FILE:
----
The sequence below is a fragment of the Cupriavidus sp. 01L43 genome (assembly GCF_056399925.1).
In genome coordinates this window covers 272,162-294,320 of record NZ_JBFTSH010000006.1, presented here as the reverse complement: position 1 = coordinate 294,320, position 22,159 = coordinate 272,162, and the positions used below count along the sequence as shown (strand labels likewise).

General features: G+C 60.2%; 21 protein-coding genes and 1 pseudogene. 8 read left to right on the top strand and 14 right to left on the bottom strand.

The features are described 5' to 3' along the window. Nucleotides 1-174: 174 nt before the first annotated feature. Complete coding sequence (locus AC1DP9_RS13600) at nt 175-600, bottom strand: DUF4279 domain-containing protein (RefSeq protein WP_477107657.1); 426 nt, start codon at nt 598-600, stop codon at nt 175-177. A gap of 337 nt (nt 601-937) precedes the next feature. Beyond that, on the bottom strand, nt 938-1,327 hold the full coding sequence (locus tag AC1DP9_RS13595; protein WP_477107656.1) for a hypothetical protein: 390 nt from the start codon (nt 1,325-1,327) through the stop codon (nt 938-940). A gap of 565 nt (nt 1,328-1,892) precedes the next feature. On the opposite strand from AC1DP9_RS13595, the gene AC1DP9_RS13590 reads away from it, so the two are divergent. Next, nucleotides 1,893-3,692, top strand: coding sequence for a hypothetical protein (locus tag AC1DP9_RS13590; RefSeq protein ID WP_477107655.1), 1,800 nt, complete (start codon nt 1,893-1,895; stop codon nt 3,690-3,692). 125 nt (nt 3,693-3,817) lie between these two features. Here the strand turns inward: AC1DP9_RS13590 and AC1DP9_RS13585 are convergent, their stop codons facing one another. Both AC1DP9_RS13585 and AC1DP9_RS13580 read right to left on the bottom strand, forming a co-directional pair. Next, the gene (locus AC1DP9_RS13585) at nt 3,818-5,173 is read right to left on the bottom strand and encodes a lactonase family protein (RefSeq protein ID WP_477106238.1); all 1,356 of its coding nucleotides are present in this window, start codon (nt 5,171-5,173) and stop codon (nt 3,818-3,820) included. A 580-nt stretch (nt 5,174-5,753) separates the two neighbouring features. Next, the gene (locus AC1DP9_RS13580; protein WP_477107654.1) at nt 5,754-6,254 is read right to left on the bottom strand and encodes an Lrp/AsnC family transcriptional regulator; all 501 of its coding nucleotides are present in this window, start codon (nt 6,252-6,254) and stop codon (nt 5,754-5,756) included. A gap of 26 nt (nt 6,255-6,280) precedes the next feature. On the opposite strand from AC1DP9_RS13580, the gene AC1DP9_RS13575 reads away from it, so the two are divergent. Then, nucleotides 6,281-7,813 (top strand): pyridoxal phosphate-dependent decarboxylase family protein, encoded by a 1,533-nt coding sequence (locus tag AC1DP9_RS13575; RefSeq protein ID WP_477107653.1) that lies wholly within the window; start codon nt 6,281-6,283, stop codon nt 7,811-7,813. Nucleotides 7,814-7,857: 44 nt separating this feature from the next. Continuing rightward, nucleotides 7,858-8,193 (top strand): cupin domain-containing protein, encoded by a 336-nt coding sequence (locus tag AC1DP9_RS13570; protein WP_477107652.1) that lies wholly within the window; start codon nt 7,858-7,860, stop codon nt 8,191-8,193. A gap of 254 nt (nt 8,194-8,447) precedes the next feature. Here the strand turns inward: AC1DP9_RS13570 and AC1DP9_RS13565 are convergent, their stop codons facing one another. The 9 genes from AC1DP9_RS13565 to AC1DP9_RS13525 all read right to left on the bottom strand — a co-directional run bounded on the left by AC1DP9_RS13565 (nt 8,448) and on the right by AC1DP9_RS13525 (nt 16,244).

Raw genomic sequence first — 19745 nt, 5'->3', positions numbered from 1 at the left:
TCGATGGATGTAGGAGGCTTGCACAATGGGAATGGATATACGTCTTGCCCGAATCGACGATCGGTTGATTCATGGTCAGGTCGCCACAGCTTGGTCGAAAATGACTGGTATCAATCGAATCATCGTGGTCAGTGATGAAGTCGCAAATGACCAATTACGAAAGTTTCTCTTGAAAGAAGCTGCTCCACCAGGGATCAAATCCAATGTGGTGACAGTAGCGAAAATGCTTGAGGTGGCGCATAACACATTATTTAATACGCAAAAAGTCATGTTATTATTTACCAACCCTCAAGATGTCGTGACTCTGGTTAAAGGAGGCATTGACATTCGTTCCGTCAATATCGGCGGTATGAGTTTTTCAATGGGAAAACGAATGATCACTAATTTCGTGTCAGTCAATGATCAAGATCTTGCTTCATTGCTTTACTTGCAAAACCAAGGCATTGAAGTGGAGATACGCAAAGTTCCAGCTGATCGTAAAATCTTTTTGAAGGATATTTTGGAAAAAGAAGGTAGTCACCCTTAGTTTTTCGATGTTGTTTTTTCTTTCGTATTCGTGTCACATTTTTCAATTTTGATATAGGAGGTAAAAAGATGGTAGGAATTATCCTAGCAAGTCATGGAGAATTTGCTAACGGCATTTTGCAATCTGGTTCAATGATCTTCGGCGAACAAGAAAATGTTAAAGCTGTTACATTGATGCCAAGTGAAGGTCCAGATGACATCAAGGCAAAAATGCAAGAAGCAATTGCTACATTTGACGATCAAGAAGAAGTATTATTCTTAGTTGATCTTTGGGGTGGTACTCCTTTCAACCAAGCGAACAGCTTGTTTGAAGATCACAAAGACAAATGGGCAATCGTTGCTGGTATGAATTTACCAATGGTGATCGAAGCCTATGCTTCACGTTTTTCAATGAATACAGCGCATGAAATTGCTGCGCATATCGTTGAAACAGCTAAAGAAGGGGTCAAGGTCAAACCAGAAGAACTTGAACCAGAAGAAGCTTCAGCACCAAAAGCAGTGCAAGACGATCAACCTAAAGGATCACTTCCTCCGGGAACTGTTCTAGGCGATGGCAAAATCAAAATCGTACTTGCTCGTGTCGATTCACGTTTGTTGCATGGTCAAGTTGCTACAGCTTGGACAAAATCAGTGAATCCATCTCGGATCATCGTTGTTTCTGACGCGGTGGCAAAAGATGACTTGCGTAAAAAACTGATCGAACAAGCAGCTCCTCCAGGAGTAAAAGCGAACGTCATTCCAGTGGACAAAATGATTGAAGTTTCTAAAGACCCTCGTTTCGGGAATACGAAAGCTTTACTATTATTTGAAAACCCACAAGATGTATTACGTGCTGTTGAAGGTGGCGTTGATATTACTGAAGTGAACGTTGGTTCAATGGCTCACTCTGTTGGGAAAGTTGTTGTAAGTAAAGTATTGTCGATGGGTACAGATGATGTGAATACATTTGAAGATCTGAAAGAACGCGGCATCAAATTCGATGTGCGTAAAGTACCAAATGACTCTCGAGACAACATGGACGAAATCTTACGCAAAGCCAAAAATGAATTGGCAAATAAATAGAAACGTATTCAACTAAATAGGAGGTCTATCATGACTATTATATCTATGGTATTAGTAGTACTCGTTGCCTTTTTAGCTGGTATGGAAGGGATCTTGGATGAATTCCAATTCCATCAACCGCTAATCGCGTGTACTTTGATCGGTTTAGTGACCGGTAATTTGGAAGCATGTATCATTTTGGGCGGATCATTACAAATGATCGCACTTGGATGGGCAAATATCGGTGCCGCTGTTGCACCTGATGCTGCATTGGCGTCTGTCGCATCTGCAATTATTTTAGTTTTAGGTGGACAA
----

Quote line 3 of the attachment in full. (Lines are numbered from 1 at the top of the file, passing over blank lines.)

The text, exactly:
General features: G+C 60.2%; 21 protein-coding genes and 1 pseudogene. 8 read left to right on the top strand and 14 right to left on the bottom strand.